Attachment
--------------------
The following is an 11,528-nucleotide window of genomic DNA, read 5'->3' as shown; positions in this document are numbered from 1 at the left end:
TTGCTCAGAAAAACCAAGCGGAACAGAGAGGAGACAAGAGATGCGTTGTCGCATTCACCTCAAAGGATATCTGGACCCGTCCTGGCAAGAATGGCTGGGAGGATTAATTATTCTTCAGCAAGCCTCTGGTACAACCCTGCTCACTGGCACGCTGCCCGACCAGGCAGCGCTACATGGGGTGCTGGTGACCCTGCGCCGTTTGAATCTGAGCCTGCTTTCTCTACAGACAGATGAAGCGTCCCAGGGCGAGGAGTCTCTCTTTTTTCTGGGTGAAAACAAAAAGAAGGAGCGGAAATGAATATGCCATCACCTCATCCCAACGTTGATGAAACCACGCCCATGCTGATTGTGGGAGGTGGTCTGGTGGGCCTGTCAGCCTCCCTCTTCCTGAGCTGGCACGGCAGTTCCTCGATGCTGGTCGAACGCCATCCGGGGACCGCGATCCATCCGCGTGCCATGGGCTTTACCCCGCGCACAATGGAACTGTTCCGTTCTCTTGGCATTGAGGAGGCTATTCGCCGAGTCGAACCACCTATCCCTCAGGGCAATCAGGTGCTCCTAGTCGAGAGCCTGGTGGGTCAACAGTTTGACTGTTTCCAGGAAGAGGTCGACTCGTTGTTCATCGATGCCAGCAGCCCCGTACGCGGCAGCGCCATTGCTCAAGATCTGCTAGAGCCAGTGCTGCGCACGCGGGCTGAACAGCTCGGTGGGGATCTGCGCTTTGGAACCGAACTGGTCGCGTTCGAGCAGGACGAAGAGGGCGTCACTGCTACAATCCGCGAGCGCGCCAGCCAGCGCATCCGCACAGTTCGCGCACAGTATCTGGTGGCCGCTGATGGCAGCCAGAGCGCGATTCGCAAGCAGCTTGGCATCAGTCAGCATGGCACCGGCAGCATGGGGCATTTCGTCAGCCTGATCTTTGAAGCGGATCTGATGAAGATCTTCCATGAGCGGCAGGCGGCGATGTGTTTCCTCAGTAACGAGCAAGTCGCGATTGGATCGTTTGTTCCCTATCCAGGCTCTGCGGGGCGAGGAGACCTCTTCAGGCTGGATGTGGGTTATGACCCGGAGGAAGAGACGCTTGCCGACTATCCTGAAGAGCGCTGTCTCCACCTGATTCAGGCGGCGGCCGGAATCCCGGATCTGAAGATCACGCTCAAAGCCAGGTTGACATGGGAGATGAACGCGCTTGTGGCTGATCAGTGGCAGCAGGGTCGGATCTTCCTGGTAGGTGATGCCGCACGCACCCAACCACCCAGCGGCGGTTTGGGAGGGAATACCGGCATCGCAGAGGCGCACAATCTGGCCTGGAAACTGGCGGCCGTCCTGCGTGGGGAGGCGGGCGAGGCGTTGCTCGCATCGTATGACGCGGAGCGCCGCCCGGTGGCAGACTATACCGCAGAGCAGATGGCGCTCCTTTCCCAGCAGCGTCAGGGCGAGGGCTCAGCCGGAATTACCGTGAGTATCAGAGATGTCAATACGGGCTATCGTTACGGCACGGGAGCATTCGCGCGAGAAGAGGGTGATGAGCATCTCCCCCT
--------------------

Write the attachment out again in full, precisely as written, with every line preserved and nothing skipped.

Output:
The following is an 11,528-nucleotide window of genomic DNA, read 5'->3' as shown; positions in this document are numbered from 1 at the left end:
TTGCTCAGAAAAACCAAGCGGAACAGAGAGGAGACAAGAGATGCGTTGTCGCATTCACCTCAAAGGATATCTGGACCCGTCCTGGCAAGAATGGCTGGGAGGATTAATTATTCTTCAGCAAGCCTCTGGTACAACCCTGCTCACTGGCACGCTGCCCGACCAGGCAGCGCTACATGGGGTGCTGGTGACCCTGCGCCGTTTGAATCTGAGCCTGCTTTCTCTACAGACAGATGAAGCGTCCCAGGGCGAGGAGTCTCTCTTTTTTCTGGGTGAAAACAAAAAGAAGGAGCGGAAATGAATATGCCATCACCTCATCCCAACGTTGATGAAACCACGCCCATGCTGATTGTGGGAGGTGGTCTGGTGGGCCTGTCAGCCTCCCTCTTCCTGAGCTGGCACGGCAGTTCCTCGATGCTGGTCGAACGCCATCCGGGGACCGCGATCCATCCGCGTGCCATGGGCTTTACCCCGCGCACAATGGAACTGTTCCGTTCTCTTGGCATTGAGGAGGCTATTCGCCGAGTCGAACCACCTATCCCTCAGGGCAATCAGGTGCTCCTAGTCGAGAGCCTGGTGGGTCAACAGTTTGACTGTTTCCAGGAAGAGGTCGACTCGTTGTTCATCGATGCCAGCAGCCCCGTACGCGGCAGCGCCATTGCTCAAGATCTGCTAGAGCCAGTGCTGCGCACGCGGGCTGAACAGCTCGGTGGGGATCTGCGCTTTGGAACCGAACTGGTCGCGTTCGAGCAGGACGAAGAGGGCGTCACTGCTACAATCCGCGAGCGCGCCAGCCAGCGCATCCGCACAGTTCGCGCACAGTATCTGGTGGCCGCTGATGGCAGCCAGAGCGCGATTCGCAAGCAGCTTGGCATCAGTCAGCATGGCACCGGCAGCATGGGGCATTTCGTCAGCCTGATCTTTGAAGCGGATCTGATGAAGATCTTCCATGAGCGGCAGGCGGCGATGTGTTTCCTCAGTAACGAGCAAGTCGCGATTGGATCGTTTGTTCCCTATCCAGGCTCTGCGGGGCGAGGAGACCTCTTCAGGCTGGATGTGGGTTATGACCCGGAGGAAGAGACGCTTGCCGACTATCCTGAAGAGCGCTGTCTCCACCTGATTCAGGCGGCGGCCGGAATCCCGGATCTGAAGATCACGCTCAAAGCCAGGTTGACATGGGAGATGAACGCGCTTGTGGCTGATCAGTGGCAGCAGGGTCGGATCTTCCTGGTAGGTGATGCCGCACGCACCCAACCACCCAGCGGCGGTTTGGGAGGGAATACCGGCATCGCAGAGGCGCACAATCTGGCCTGGAAACTGGCGGCCGTCCTGCGTGGGGAGGCGGGCGAGGCGTTGCTCGCATCGTATGACGCGGAGCGCCGCCCGGTGGCAGACTATACCGCAGAGCAGATGGCGCTCCTTTCCCAGCAGCGTCAGGGCGAGGGCTCAGCCGGAATTACCGTGAGTATCAGAGATGTCAATACGGGCTATCGTTACGGCACGGGAGCATTCGCGCGAGAAGAGGGTGATGAGCATCTCCCCCT